Freedom Machines: Empowerment through Technology
There will always be those who yearn for a simpler time, a time before the world was consumed by the internet and ever-advancing technologies. For the 54 million people living with disabilities in the United States, assistive technology can transform their lives, making it possible to fully participate in the able-bodied world – if they are able to afford it.
From The Wip.com, September 03, 2008
Mid-West Project Seeks to Bridge the Digital Divide
Access to Information Communications Technologies must be made available to all members of the community if the continued digitalisation of public services is to be deemed a success.
From Click Press, September 03, 2008
"Handinnov Europe 2008," a European Competition in Favour of Young Disabled People
The "Handinnov Europe 2008" competition will reward exemplary practices introduced in each Member State of the European Union in favour of young disabled people.
From Courrier International, September 02, 2008
India - Fighting Disability with Will Power
What technology can do to help differently-abled people lead a dignified life
From CIOL.com, September 02, 2008
Accessibility Interoperability Alliance News
The news that IBM has joined the AIA significantly strengthens this important cross-vendor initiative.
About eight months ago, on December 10, 2007, a coalition of leading information technology (IT) and assistive technology (AT) companies announced the formation of the Accessibility Interoperability Alliance (AIA). An engineering working group dedicated to enabling developers to more easily create accessible software, hardware and Web products. These solutions will reduce barriers to information and communication technologies that currently exist for people with disabilities in today's digital world.
From IT-Director.com, August 31, 2008
E-commerce for the Blind
The Americans with Disabilities Act requires “public accommodations” to be accessible to the disabled as well as the able-bodied. That's why stores, government buildings and churches have elevators and ramps, not just stairs. But when the National Federation of the Blind urged retail giant Target Corp. three years ago to modify its website to aid the visually impaired, Target balked. The disabilities act applied to its brick-and-mortar stores, not its branch in cyberspace, Target's lawyers argued.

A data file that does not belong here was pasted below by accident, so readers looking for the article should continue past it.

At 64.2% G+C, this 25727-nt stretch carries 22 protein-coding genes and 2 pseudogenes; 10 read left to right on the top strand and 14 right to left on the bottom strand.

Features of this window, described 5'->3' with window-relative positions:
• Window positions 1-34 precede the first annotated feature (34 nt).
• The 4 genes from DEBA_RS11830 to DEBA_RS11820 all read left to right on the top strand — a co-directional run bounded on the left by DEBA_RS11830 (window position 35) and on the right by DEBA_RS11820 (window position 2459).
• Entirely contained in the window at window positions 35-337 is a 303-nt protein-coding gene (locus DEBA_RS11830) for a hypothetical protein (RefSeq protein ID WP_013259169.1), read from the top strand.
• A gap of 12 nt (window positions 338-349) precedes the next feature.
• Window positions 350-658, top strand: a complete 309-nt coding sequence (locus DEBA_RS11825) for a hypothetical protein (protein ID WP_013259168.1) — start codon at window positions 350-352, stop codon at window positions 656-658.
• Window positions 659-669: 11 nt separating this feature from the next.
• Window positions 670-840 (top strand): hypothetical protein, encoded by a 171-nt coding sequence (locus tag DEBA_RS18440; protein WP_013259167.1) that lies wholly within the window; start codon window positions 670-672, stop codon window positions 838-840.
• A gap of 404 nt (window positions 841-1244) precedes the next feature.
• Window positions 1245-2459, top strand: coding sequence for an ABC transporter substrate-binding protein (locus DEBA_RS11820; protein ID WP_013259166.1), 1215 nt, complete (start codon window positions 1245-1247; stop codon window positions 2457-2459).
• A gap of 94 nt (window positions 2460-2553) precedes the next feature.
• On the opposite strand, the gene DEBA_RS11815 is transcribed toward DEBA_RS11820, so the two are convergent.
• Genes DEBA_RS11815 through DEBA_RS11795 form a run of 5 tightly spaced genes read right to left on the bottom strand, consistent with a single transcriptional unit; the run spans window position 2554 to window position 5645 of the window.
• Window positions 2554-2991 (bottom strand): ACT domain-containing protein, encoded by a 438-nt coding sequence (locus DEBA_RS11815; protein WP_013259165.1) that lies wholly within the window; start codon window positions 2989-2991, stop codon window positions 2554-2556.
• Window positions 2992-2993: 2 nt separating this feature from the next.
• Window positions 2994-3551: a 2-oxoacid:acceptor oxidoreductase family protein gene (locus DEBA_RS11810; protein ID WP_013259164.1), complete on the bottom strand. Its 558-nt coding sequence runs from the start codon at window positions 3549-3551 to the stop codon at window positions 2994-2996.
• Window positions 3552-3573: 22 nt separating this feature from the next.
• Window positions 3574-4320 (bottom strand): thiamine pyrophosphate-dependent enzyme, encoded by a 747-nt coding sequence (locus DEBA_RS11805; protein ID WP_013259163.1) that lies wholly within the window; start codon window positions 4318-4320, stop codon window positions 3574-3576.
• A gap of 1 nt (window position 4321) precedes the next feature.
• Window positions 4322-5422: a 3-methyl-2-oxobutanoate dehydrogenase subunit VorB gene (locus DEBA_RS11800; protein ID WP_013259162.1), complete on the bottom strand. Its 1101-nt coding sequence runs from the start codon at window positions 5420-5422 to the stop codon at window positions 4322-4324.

From Los Angeles Times, August 30, 2008
Bangalore hosts Europe's Biggest Technology Event to Promote Accessible Technology for People with Disabilities First ever Assistive Technology Roadshow held in Bangalore Techshare India 2008
Royal National Institute of the Blind (UK) and BarrierBreak Technologies today hosted in Bangalore, Techshare - Europe’s biggest technology event to promote accessible technology for people with disabilities. Techshare India 2008, held on the premises of Mobilty India in J.P. Nagar, Bangalore, was inaugurated by Mr. Das Suryavanshi, Commissioner Disabilities, Karnataka.
From India PRwire, August 29, 2008
Georgia Tech Scientists Develop Use of Tongue as Joystick for the Disabled
Maysam Ghovanloo, an assistant professor at the university, reportedly is leading a team who believes that a magnetic, tongue-powered system could transform a disabled person’s mouth into a virtual computer, teeth into a keyboard – “and tongue into the key that manipulates it all.”
From Robotics Technology, August 28, 2008
Techshare India 2008 Will be Held in Bangalore on August 29
In a joint statement, Royal National Institute of the Blind (UK) and BarrierBreak Technologies today announced to bring to Bangalore Techshare - Europe’s biggest technology event to promote accessible technology for people with disabilities. Techshare India 2008, will be held in Bangalore on 29th August, 2008 on the premises of Mobilty India, J.P. Nagar, Bangalore.
From Moneycontrol, August 27, 2008
For the Advanced in Age, Easy-to-Use Technology
IN the 1960s, baby boomers, like most young people, could not wait to leave home.
Today, those boomers are trying to figure out how to stay at home, even if they are past the age when their parents made the passage to senior living. Companies that have long profited from the transformation of the counterculture into the over-the-counter culture are creating products that they hope will help them do that.
From The New York Times, August 27, 2008